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PORTLAND, Ore. (KOIN) – We’re heating up the weather lesson with a learning segment about the transfer of heat! This topic goes down to the foundation of meteorology, but these concepts are filed under a physics branch called thermodynamics. Thermodynamics introduces temperature and the processes that involves the change of heat and energy.
The concepts that we will be discussing today are useful for forecasting and basic understanding of the transfer of heat. These are likely words you’ve heard of before but maybe you haven’t thought about how they apply to our weather. Before we discuss those routes, why don’t we go through the three main processes.
BASIC HEAT TRANSFER TERMS:
Conduction: This may be the easiest of the three to envision because this concept is the transfer of heat through direct contact. Likely something we’ve all experience before in the kitchen or a bonfire. Think about holding a chef spoon or pot over a flame, that utensil and pot will eventually get extremely hot to touch. Heat will travel from the warm source to the colder object.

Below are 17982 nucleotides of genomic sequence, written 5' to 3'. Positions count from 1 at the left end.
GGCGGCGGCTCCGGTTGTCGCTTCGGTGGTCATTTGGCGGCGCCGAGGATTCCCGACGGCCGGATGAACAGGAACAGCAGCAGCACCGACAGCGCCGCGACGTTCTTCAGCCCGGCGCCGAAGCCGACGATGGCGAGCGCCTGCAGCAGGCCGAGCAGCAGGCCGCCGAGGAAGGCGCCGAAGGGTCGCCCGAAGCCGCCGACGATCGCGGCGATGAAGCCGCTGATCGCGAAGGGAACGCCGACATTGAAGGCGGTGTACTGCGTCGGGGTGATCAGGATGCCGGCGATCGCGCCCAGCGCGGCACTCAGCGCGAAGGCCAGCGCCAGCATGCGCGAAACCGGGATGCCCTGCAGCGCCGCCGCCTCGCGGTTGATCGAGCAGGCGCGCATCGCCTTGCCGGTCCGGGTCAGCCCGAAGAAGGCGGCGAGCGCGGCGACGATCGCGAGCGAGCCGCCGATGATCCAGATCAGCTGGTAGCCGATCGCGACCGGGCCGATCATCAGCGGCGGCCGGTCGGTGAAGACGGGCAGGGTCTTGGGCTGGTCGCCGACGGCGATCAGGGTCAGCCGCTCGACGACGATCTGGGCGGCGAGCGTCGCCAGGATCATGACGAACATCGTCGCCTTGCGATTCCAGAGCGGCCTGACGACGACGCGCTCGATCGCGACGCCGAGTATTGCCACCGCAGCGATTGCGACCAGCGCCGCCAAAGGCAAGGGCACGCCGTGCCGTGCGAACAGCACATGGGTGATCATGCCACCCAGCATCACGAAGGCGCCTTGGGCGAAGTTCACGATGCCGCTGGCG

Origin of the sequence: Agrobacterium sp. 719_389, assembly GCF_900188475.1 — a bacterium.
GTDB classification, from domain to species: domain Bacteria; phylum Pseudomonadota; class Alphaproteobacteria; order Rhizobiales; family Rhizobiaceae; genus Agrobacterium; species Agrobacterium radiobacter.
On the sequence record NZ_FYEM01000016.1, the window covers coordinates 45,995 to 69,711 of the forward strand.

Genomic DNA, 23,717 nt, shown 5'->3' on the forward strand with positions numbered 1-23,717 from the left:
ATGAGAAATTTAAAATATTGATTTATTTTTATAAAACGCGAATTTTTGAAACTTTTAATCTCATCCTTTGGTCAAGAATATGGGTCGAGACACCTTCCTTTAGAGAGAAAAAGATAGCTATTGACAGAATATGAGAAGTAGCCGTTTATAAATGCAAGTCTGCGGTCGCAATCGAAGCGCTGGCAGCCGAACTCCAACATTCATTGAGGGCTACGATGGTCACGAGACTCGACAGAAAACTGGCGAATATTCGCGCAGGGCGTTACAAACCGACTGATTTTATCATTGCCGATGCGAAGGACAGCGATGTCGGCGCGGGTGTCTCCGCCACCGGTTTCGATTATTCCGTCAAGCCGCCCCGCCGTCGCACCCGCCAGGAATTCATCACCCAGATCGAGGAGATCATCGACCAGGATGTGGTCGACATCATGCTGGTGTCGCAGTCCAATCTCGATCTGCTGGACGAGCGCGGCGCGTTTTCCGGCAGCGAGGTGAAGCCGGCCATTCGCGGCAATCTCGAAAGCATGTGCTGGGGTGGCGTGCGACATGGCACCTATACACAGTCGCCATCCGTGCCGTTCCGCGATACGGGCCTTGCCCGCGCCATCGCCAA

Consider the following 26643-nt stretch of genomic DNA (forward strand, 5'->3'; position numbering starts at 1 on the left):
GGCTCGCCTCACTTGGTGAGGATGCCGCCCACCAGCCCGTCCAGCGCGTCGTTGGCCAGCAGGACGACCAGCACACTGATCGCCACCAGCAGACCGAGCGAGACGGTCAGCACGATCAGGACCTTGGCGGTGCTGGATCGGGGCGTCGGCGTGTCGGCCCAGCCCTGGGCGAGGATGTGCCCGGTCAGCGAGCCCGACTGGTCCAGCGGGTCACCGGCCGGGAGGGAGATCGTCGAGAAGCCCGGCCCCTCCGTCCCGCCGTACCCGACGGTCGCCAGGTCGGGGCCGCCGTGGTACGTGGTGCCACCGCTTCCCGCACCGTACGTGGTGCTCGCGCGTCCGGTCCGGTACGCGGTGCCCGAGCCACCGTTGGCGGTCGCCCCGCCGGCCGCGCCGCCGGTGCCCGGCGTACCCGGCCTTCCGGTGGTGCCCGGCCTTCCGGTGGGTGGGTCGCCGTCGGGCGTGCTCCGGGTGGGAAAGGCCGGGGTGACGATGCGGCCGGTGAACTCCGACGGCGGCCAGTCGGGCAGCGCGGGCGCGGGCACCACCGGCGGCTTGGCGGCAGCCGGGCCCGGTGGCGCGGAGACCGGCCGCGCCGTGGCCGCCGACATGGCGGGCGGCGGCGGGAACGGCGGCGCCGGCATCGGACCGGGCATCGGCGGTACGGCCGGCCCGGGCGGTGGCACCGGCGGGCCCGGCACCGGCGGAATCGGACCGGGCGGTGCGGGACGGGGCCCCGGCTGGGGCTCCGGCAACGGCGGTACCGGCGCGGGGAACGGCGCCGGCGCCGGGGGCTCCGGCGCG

Convection: This is a transfer of heat with the circulating of liquid or gas. This process of mixing leads to rising warm air and sinking cool air. That process can be called a convective current. This is vertical transport of heat and moisture. Think about a boiling pot of water.
Radiation: This is the transfer of heat energy through space by electromagnetic radiation. If you were to stand near a heat lamp or fire, you can feel the heat coming off that source warming part of your body. Although you can’t actually see the heat, you can feel it through the air.
HOW DO THESE APPLY TO WEATHER?
All three methods are in action around us everyday. What is our source of radiation? I’m sure you’ve guessed it, the sun is the guilty provider. We have solar radiation that penetrates the atmosphere and warms the atmosphere. That incoming energy will warm the surface up, unless there is a thick layer of clouds that may reflect that back out to the atmosphere.
Once the surface heats up, it will then heat the air up through the process of conduction. That warm rising air will then carry out the process of convection, which is the source for thunderstorm development.
Next time you see a sunny day turn into a stormy afternoon, you can work through the transfer of energy in your head!
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